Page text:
Special Operations troops train others, also face front-line action in an assault

November 11, 1990|By Ron Martz | Ron Martz,Cox News Service

EASTERN PROVINCE, Saudi Arabia -- The first U.S. troops committed to any ground assault on Iraq or its forces in Kuwait are likely to be members of the elite Special Operations Command now training other units of the multinational force in the Persian Gulf, a high-ranking U.S. military official said yesterday.

Army Col. Jesse Johnson, commanding officer of Special Operations Command-Central, said in an interview at his underground command post at a heavily guarded air base that Special Operations troops would accompany the first wave of Arab units -- expected to lead the ground assault -- to coordinate their movements on radio links to U.S. and other forces.

"We would have American forces, or an American element, with compatible radios talk to a counterpart with another force from another country to coordinate the coalition warfare," said Colonel Johnson.

He said it was particularly important to have "American voices on the ground with radios that are compatible with other American forces and units and conventional units" to ensure coordination among the multinational forces.

Colonel Johnson, 51, a 33-year Army veteran and former enlisted man, reports directly to Gen. H. Norman Schwarzkopf, the top U.S. commander in the Persian Gulf. His unit functions independently of the other four services, although it draws its highly trained, elite members from three of those components: Air Force, Army and Navy.

Colonel Johnson would not say which specific Special Operations units were under his command. But he has Navy SEALs, Army Special Forces and Air Force pilots trained to fly helicopters and C-130 transport planes for those operations.

The command post is a concrete-reinforced underground complex ringed with guard posts and concertina wire and bristling with radio antennas. In the hallways throughout the complex are canaries in cages. Like the canaries miners once carried into the shafts to detect methane gas, these live early-warning devices would provide the first hint of any chemical attack by Iraq.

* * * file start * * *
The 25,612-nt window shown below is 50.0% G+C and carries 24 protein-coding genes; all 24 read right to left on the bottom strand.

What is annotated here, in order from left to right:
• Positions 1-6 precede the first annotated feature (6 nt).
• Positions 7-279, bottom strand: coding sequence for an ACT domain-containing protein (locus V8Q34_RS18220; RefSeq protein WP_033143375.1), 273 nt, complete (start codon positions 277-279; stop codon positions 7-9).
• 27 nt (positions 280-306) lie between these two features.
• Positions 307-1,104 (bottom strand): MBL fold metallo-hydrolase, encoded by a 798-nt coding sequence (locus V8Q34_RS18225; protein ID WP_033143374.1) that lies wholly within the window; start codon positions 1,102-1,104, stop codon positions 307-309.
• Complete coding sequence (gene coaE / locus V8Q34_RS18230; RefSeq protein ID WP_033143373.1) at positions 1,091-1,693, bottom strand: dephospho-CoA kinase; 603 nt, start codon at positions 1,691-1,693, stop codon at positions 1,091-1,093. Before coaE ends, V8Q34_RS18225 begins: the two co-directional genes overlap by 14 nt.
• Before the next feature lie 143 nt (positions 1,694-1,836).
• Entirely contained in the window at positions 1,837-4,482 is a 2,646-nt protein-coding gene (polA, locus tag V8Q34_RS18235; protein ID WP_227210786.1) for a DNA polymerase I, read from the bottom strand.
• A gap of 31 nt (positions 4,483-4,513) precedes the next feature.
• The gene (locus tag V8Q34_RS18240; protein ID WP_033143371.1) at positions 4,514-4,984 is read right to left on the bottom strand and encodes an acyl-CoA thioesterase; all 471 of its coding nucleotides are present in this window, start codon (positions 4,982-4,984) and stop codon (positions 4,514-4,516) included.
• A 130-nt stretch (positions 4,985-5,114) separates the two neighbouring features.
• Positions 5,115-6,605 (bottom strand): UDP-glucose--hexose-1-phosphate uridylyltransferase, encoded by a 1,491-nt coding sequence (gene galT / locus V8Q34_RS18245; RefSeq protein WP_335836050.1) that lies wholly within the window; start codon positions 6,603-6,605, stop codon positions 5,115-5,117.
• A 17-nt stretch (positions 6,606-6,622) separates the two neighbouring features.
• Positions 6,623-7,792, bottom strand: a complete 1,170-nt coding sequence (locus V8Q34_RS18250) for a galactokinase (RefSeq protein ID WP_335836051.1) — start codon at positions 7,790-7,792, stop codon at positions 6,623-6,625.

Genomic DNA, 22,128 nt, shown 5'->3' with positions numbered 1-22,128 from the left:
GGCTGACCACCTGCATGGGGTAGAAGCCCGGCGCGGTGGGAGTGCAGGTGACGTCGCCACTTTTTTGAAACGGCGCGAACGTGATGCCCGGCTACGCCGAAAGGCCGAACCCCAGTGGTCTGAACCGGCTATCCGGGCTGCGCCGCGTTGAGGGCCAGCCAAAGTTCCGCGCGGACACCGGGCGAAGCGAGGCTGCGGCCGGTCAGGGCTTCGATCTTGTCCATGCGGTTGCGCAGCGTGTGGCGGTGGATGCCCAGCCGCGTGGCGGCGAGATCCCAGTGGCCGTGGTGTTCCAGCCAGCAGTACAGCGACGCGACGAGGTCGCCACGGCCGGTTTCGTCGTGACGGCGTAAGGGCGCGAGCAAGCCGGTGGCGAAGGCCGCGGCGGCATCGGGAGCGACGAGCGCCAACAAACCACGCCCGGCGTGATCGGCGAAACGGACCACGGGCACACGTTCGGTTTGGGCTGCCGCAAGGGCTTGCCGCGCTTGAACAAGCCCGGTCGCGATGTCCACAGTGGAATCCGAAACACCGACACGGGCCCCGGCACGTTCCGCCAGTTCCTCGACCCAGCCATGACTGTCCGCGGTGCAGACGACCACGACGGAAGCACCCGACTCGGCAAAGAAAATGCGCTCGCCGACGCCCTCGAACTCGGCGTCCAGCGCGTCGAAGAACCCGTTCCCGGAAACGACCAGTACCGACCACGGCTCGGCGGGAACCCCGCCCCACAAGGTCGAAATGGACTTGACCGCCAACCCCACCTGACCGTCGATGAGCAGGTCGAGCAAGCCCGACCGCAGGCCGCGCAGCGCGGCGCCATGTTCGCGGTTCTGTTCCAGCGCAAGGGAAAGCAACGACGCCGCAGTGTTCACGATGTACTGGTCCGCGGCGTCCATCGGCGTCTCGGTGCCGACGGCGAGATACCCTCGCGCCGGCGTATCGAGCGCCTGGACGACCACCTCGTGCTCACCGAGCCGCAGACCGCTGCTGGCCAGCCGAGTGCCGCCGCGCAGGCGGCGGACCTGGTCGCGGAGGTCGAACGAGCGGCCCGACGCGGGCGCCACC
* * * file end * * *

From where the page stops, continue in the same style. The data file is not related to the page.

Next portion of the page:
Colonel Johnson denied previously published reports that any offensive move to liberate Kuwait or attack Iraq would involve insertion of Special Operations forces behind enemy lines to disrupt communications and cut supply lines.

"You don't have a lot of stay-behinds out in the middle of the desert because there's nowhere to hide, so there's a lot more mobility needed," he said.

"As far as a scenario of putting teams behind [enemy lines], inserted deep, that has not surfaced, and I have not made any plans for that."

Although Special Operations forces are generally thought of as specialists in so-called low-intensity conflicts and counterterrorism, Colonel Johnson said they were playing a key role in the current defensive posture adopted by the multinational force in the gulf crisis.

"There are many more other activities that Special Operations forces can be effective doing rather than the old myth of operating behind enemy lines," he said.

While his troops are learning more about desert navigation and are becoming more proficient in Arabic, they are teaching troops of the multinational force such things as the use of close air support, fire support and coordination, and other tactics to which they normally would not be exposed.

The Special Operations forces also regularly patrol the Saudi borders with Iraq and Kuwait and run reconnaissance missions. But they are under orders not to cross.

According to Colonel Johnson, there is a 10-foot-high sand barrier on the Saudi side of the border stretching almost from Khafji on the Persian Gulf to the Jordanian border.

"It's like a mini-Great Wall of China," he said.

"The worst thing that ever happened to Special Operations forces was Rambo," Colonel Johnson said. "We are not Rambos. We are quiet professionals."

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